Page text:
Ahem. Ugh. So, yes, I was a fool, again. They broke my heart, again. Now I’m back to ignoring the NFL, again.
But… and for sure this is straight out of the silver linings playbook, but after much wound-licking and soul-searching, I’ve come to the conclusion that I wouldn’t trade the Minneapolis Miracle and the feeling it gave me and the entire state for absolutely anything.
I mean, how much once-in-a-lifetime fun was that? You watch sports your whole life to feel that particular jolt of adrenaline, disbelief and joy, therefore my going-forward mantra is: Never mind the Philly Fiasco, and never forget the Minneapolis Miracle.
Yes, a hometown Super Bowl appearance would have been a good party, but the Patriots and Eagles and corporate America and the NFL and all the big winners can suck it; I’ll take those 10 seconds that led to that unprecedented feeling of universal elation shooting through the land, a thing of amazing, incredible and singular beauty whose memory will forever bring a jumpstart to my heart and a smile to my face, and, like the song said and like many Vikings fans have said since, they can’t take that away from me.
Seriously. Unlike most Super Bowls, people will be talking about Case-to-Diggs for the rest of their lives, because we, yes we, went from heartbreak to elation in the blink of an eye and everybody went to bed that night dreaming their impossible dreams, realizing that prayers do get answered and knowing that we’d live to fight another day. Oh, what a feeling!
Loser talk, I can hear the Brady-Trump brigade saying, and I’m sure snickering Patriots fans everywhere are bored with all their winning ways and titles by now, but the truth is that those sad bastards will never know the good-for-the-soul, tried-and-true ritual of putting a positive spin on a huge pile of poop. That’s how we do here. We like it here. We put the “oof” in “uff da.”
“The great tragedy is always better,” philosophized my nephew Matt during the third quarter of Sunday’s Vikings-Eagles game viewing party-Irish wake. Our heroes were still within 17 points, but the lad, schooled as he has been on the lovable loserdom lore of his home state, was already doing what every Vikings fan learns to do from birth: dealing with another soul-crushing loss by whatever means necessary, and dealing with it fast.
The day after, he doubled-down on the tragedy theme by posting the definition: “Tragedy (from the Greek, tragoidia) is a form of drama based on human suffering that invokes an accompanying catharsis or pleasure in audiences. While many cultures have developed forms that provoke this paradoxical response, the term tragedy often refers to a specific tradition of drama that has played a unique and important role historically in the self-definition of Western Civilization.”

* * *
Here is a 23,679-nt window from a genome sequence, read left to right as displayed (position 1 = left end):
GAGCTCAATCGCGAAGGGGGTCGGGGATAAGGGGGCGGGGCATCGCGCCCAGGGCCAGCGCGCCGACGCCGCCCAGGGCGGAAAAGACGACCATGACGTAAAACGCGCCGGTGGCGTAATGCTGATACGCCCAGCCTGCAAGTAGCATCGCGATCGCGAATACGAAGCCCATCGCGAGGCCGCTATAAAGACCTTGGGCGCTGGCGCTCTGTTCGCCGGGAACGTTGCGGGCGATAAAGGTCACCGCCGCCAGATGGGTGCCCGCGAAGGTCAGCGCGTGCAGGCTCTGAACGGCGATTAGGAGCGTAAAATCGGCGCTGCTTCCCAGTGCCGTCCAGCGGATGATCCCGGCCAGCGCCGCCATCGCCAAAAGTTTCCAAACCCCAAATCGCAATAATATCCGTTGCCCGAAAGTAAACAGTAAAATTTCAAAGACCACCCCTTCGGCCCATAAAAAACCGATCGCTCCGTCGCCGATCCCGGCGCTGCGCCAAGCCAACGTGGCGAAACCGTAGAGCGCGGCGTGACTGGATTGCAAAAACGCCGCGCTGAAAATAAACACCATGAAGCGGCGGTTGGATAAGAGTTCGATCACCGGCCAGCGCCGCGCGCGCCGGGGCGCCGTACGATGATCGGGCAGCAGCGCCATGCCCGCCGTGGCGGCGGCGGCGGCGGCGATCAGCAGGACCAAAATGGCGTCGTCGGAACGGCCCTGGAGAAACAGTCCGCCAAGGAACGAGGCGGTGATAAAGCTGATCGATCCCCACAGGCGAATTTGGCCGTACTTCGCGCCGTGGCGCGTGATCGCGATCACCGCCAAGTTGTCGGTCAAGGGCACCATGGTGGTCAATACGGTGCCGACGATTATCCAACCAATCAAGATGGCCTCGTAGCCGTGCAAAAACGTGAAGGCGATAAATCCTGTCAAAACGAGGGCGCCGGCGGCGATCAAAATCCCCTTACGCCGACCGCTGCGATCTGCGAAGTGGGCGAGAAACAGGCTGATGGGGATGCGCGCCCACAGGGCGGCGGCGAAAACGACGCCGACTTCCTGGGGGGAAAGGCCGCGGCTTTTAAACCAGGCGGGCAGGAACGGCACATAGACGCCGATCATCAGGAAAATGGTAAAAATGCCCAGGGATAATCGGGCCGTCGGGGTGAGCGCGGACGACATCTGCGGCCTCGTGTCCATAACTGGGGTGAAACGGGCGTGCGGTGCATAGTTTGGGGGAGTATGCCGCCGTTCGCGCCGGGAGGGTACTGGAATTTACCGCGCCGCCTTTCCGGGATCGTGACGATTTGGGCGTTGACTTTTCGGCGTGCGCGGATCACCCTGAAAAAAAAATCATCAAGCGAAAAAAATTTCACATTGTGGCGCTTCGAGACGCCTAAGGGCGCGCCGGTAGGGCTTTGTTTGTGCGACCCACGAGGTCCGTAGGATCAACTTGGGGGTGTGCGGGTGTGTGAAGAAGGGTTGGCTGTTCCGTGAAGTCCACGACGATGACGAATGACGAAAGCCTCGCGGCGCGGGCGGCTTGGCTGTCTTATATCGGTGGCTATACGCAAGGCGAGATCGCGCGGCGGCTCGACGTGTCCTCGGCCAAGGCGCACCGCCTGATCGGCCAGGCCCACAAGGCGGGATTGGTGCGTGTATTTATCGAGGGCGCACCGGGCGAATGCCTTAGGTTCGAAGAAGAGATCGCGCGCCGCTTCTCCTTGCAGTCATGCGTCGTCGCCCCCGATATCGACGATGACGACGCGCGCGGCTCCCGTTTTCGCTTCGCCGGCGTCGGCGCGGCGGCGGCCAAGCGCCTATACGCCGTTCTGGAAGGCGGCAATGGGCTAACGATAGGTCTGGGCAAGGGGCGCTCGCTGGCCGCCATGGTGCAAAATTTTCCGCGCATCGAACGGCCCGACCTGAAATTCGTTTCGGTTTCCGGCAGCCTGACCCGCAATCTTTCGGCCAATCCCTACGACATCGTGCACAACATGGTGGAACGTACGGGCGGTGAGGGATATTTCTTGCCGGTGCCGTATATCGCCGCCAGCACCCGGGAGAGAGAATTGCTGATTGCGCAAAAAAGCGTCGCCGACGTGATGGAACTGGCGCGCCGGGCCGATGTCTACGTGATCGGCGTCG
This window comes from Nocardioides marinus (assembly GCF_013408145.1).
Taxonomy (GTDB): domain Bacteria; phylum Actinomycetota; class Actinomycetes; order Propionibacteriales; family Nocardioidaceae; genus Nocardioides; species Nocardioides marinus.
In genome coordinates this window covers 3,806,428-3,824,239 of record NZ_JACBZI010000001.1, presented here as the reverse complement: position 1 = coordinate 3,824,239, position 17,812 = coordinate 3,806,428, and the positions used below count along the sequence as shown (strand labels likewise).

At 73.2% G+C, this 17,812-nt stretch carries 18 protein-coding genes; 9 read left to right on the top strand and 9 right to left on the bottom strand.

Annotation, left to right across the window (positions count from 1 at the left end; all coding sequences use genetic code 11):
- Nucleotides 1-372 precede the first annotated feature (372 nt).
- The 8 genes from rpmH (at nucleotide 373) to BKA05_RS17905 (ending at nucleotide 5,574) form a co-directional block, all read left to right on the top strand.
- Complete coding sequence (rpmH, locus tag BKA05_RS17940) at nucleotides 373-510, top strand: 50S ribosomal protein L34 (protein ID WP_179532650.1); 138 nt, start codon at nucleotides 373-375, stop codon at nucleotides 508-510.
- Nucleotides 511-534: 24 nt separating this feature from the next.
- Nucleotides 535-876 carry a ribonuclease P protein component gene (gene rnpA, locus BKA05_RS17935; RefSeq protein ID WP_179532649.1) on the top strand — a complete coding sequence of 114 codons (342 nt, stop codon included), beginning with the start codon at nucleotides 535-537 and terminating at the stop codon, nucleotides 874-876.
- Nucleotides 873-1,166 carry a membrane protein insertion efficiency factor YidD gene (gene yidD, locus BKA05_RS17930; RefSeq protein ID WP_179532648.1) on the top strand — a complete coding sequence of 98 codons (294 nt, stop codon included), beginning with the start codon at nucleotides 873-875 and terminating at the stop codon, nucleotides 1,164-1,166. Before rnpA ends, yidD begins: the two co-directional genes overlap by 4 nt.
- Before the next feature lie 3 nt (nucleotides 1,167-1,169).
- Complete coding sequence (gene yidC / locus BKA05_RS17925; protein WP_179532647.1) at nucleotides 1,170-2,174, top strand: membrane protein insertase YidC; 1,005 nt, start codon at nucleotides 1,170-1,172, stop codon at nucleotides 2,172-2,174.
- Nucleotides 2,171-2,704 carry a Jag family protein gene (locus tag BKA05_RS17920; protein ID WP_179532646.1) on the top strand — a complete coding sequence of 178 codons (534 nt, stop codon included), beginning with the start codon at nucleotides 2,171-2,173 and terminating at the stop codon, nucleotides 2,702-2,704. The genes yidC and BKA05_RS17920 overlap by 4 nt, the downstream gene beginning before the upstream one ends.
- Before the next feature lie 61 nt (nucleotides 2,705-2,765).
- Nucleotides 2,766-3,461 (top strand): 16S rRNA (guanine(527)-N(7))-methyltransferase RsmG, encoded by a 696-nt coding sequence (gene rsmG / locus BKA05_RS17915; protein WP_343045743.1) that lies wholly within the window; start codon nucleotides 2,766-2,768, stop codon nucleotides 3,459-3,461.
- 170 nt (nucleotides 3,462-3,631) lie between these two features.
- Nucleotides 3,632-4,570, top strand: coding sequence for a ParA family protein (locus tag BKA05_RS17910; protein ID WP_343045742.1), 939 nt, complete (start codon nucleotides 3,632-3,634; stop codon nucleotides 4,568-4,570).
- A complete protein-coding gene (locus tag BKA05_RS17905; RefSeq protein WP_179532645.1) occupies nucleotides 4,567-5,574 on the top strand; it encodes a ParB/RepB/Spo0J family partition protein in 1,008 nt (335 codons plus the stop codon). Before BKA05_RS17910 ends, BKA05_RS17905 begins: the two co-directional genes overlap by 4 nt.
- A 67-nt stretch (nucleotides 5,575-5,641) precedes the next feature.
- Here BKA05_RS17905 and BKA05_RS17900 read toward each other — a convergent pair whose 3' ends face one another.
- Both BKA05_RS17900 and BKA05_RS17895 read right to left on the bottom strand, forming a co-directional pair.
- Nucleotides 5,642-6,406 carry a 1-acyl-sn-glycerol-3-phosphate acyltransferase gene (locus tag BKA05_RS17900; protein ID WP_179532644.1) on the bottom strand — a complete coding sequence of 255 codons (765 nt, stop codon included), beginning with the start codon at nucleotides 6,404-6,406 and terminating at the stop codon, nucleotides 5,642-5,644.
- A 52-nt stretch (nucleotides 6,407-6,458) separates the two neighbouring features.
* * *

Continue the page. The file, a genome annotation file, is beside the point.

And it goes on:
It we, and we’re far from alone. One of the most rabid Vikings fans I know, Matt, cuts hair at Winston’s Barbershop in Uptown and talks to his clients about life, philosophy and the Shakespearean nature of the purple and gold. My time in his chair is often spent talking about how the Vikings bring our family together and how it gives strangers something to talk about. Something painful and tragic, but something.
“We’ve known for years in psychology that feeling connections and affiliations with others is important for well-being,” Daniel Wann, author of “Sports Fans: The Psychology and Social Impact of Spectators,” told the Huffington Post in 2016 (the year the Vikings collapsed after a 5-0 start). “What fandom allows you to do is to gain those connections, which then in turn provides you with social and psychological health. All these people are going to be your friends and your comrades, even though you don’t know their names, you’ve never seen them before, and you’re probably never going to see them again. But you feel this important sense of connection to the world around you.”
The truth is, I’ve never felt more of a connection with my fellow beleaguered Vikings fans than I did that Sunday night of the Minneapolis Miracle. I witnessed it from a bar at the bottom of Lutsen Mountain, as desolate a winter location as there exists on this planet, and found myself jumping up and down and hugging my brother, buddies and strangers like never before.
In that moment, an antenna connected the lot of us and we were all on the same purple passion frequency. Friends who were at USBS reported unfettered joy and open weeping. Friends from across the state and all over the country posted their purple euphoria. A public defender buddy of mine told me about a client of his who described watching the Miracle in prison as “amazing.” Lo and verily, for one brief shining moment we were all Stefon Diggs, racing into the end zone towards hope and endless possibility.
Hours afterwards, I lay in my Lutsen hotel room, grinning to the sound of my bedmate and brother giggling in his sleep and his muttering, “I can’t believe they won that [bleeping] game.” We were in Lutsen to play a gig the next night, and as he laughed-snored, I gazed out at the snow falling on the mountain and the stars over Minnesota, and thought about how good life was at that very moment, and made a promise to myself right then and there that no matter what happened next, I would keep that diamond in my heart forever.
Especially over the next two weeks, when reminders of the Woulda Coulda Shoulda Bowl mock us from every street corner.
Jim Walsh lives and grew up in South Minneapolis. He can be reached at firstname.lastname@example.org